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Scatter the lardons over the pastry base, pull the oven shelf partially out of the oven, and place the tin on it. Carefully pour the filling, stopping just below the edge of the pastry. Push the shelf in gently, and bake for about 20 min until golden on top and soft in the middle.
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Filed under Buffet, Mains, Savoury Tarts, Starters

Open lasagne with creamy mushroom and spinach filling

You can use any type of lasagne sheet for this recipe: you can buy them fresh or dry from most shops, or you can make your own (watch this space for a recipe and step by step guide, coming up sometime soon).

You will need (for 2 portions):

2 large lasagne sheets (or 3 small ones)
2 tbsp olive oil
3 spring onions
250g chestnut mushrooms
Pinch of thyme
150g spinach (about 2 large handfuls)
3 heaped tbsp crème fraîche
Parmesan (from a block)
Salt
Pepper
2 tbsp chopped parsley

Method:

Bring a large pan of salted water to the boil. Cook the lasagne sheets according to the packet instructions.

Meanwhile, thinly slice the spring onions and mushrooms. Wash the spinach and drain thoroughly.

Heat up the olive oil in a frying pan, or sauté pan with a lid. Add the spring onions and mushrooms, salt, pepper, thyme, stir then cover for 2 to 3 min until the mushrooms are cooked.

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Add the spinach and leave to wilt for a few seconds, then add the crème fraîche. Warm through, check the seasoning and take off the heat.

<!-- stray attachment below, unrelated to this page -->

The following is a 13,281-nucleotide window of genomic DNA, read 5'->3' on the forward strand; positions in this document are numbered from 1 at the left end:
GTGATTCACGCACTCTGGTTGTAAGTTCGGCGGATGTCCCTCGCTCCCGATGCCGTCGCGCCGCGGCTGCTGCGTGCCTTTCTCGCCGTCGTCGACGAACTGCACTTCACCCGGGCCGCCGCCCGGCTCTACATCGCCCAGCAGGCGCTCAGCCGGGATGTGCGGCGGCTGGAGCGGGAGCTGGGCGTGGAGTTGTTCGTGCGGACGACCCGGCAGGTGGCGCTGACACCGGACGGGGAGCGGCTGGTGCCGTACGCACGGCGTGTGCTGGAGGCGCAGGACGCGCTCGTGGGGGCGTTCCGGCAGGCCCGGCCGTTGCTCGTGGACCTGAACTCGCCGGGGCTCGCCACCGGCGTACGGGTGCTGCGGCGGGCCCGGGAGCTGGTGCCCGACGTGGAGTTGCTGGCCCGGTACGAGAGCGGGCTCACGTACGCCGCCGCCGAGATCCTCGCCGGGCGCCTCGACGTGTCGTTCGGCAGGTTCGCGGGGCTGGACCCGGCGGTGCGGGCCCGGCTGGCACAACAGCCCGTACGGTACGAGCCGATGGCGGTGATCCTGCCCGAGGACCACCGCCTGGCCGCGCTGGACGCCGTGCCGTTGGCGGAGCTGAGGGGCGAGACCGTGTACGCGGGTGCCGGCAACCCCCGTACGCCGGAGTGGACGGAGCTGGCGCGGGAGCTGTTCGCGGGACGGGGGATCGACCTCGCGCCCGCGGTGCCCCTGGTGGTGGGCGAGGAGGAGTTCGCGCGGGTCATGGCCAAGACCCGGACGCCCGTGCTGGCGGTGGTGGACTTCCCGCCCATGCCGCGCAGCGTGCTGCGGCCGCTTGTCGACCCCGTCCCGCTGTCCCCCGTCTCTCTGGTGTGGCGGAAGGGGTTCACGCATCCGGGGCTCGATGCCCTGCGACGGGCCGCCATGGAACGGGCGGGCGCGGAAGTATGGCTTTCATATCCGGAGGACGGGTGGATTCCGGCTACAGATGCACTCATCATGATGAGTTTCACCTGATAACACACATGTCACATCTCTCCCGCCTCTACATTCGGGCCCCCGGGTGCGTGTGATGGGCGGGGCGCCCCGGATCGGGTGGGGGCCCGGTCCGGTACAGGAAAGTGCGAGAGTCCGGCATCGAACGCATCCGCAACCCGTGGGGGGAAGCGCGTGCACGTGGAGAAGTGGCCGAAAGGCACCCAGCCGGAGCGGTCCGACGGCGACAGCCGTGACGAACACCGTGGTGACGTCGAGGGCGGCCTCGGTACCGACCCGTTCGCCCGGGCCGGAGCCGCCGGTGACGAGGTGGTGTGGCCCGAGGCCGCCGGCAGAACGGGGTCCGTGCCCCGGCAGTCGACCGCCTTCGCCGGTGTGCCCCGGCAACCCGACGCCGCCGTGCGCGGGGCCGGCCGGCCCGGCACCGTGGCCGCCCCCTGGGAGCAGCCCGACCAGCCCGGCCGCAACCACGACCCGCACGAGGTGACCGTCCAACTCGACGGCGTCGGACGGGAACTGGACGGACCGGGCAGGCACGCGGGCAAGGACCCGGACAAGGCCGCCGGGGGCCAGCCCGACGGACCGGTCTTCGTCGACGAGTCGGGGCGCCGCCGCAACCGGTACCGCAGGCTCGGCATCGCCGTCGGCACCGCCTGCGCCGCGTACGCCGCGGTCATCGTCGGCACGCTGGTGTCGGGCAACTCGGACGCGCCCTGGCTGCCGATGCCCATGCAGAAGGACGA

Drain the pasta and cut the lasagne sheets in half so you end up with square-ish pieces.

Lay one piece in each serving bowl, top with some of the filling and some grated parmesan. Repeat until you have used up the pasta and filling, then finish with some parmesan shavings and chopped parsley.

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Filed under Mains, Pasta, Vegetarian

Quick bean stew with grilled halloumi and crunchy toasted almonds

This is very quick and easy to make, and ideal for a midweek evening meal.

You will need (for 2 portions):

2 tbsp olive oil
200g fresh white mushrooms
4 spring onions
2 cloves garlic
1 tin baked beans
25g blanched almonds (flaked almonds would be fine too)
150g halloumi
Pinch thyme
2 tbsp chopped parsley
Salt
Pepper

Method:

Preheat your grill on medium.

Cut the spring onions into 1cm chunks, clean and quarter the mushrooms, crush the garlic.

Place a large pan on a medium heat, and heat up the olive oil. Add the spring onions, garlic, mushrooms and thyme. Toss in the oil then cover and leave for about 2 min until it all starts to soften.

Meanwhile, warm up a small frying pan. If you are using whole blanched almonds, crush them roughly in a pestle and mortar (or food processor), if using flaked almonds, leave them as they are.

When the frying pan is hot add the almonds to it and let them toast until golden. Make sure you keep an eye on them though: they would burn in no time if left unattended. When golden, take off the heat and set aside.

When the mushrooms have softened, add the baked beans, salt and pepper to taste, and warm through.

Slice the halloumi as evenly as you can (you should end up with 6 slices), and pop it under the grill on a baking tray lined with baking paper.

As soon as the halloumi is nice and golden (this should take 1 to 3 min depending on your grill), take it away from under the grill.

To serve, spoon the bean and mushroom stew into shallow bowls, top with the cheese and scatter the almonds on top. Finish with the chopped parsley.image

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Filed under Mains, Vegetarian